“I think as an expansion team, as a young club in MLS, winning the first two Open Cups that we did were tremendous in terms of our club’s recognition and in terms of our fans and in terms of the confidence of our team and our players, to realize that they can win a competition and that they can get through it. Our philosophy is, even though there are ‘other fish to fry,’ if you’re not going to try and win it, let’s not enter it. So whatever we enter we’re going to try to win. We have goals as it relates to the MLS playoffs and we have goals as it relates to CONCACAF as well, but we also have goals as it relates to the U.S. Open Cup. The Open Cup is what has given us entré into the Champions League, that’s further helped us establish our club in the minds of, not only the United States but in the minds of the CONCACAF region. Winning these two Open Cups has been very important for the face of the club, for the recognition of our club and for the confidence of the players.”

On where in the calendar he would like to see the U.S. Open Cup played, ideally:
“For me, that’s a hard one. I’ve been through different scenarios. I’ve been through the scenario where they tried to position it a week after MLS Cup and one year we lost in the final at Columbus, we played the MLS final on a Sunday in New England and we had to play the Open Cup final on a Thursday in Columbus. It was trying to get guys, you know, sober, for the game was sometimes difficult. Where do you put it? Where do you place it? It would be great if our schedule allowed us where it would be a little bit like the Super Bowl, if there was two weeks between MLS Cup and the last playoff game before it, maybe you could put it into that week. I don’t know. It’s not a perfect answer. We’ve opened up some dates now for international fixture dates, but you don’t want to put it on that date because a team playing in the final might have a team that’s a key member of the national team. It’s a difficult one. If it grows enough, maybe it can stand alone, like I said, towards the end of the season. It’s a difficult question.”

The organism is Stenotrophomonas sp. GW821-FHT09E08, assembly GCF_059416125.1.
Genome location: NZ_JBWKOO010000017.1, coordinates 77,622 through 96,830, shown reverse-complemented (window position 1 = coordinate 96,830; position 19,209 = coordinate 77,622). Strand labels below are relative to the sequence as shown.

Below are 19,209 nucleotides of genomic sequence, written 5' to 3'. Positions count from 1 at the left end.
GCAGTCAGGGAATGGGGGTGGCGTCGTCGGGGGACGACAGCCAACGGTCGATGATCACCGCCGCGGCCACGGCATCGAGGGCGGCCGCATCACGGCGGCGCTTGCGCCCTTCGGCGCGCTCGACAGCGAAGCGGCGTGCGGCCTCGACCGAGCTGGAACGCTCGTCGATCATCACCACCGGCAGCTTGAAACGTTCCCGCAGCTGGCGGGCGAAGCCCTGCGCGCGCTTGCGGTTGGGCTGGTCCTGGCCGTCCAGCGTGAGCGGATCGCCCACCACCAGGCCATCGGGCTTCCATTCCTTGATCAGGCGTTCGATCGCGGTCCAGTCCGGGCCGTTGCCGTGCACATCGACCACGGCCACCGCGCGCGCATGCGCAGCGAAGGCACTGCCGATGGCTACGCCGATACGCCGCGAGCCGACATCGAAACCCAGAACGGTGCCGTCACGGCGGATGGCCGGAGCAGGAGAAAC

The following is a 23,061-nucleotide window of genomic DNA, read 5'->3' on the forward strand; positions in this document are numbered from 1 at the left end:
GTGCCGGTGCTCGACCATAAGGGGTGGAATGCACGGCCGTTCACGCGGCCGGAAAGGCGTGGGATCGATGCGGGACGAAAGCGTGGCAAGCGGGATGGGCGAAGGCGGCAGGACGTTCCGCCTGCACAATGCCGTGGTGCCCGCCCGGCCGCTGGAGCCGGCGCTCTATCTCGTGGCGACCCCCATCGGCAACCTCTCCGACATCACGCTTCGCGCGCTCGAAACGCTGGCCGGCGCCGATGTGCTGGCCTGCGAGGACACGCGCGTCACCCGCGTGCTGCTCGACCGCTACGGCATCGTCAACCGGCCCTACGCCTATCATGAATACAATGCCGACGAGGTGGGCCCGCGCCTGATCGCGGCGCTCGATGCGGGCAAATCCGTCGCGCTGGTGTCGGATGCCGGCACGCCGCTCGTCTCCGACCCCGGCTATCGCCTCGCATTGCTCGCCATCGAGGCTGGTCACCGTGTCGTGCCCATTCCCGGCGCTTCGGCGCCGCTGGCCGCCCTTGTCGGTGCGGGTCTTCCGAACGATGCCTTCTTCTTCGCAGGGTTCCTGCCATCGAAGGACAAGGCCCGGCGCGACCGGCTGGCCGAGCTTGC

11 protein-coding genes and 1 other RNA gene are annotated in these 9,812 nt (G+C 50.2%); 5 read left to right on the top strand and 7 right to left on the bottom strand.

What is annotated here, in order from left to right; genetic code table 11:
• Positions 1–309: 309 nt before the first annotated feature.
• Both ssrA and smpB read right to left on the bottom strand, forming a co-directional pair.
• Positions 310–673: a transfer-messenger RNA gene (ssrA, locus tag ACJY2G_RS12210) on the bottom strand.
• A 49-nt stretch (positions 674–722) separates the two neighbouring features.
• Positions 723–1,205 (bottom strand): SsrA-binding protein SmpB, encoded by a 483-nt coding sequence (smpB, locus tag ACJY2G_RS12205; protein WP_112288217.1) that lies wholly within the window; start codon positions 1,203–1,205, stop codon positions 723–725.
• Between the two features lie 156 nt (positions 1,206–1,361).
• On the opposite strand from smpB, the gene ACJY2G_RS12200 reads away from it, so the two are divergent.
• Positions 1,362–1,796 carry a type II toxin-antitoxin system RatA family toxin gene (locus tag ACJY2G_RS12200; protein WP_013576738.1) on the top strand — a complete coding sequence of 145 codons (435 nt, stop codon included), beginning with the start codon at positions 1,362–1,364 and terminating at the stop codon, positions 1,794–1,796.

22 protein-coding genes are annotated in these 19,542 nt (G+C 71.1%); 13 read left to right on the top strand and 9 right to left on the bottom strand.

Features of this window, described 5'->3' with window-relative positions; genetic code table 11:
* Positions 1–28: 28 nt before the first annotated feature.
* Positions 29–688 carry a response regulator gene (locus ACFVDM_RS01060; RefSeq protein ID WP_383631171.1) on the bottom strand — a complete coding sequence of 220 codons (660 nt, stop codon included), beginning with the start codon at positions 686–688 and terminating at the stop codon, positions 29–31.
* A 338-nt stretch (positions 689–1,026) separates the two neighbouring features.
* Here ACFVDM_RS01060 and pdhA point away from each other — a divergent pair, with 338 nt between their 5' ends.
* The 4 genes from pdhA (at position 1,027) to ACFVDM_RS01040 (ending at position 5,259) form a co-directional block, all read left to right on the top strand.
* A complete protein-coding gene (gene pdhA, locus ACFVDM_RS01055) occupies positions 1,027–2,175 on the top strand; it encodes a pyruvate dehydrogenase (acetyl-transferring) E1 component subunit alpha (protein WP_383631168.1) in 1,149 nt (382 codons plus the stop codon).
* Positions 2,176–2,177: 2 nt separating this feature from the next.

Chicago Fire Interim Head Coach FRANK KLOPAS
Opening words:
“From my standpoint, first also I want to congratulate Seattle for getting to the final, their third final in a row. For us, obviously, we’re looking forward to the match. This has been a goal that we have set for ourselves from the beginning as a tournament that we want to be in the final, to give us an opportunity to win it. Also, it’s a tournament that our organization, the Fire, take very seriously. We’ve been an MLS team that has won it more than any other with four times, so we are very much looking forward to playing against a very good team, in an atmosphere that is second to none, other than Chicago I would say, for me. The players are looking forward to the match, I’m looking forward to the match. The atmosphere is going to be fantastic. We have a big contingent of supporters from Chicago, Section 8 fans, our supporter groups are going to be there. I know it’s going to be very difficult to hear them, but I know we’re going to see them, and I thank them for making the trip. We’re just very excited to have the opportunity to be in this final.”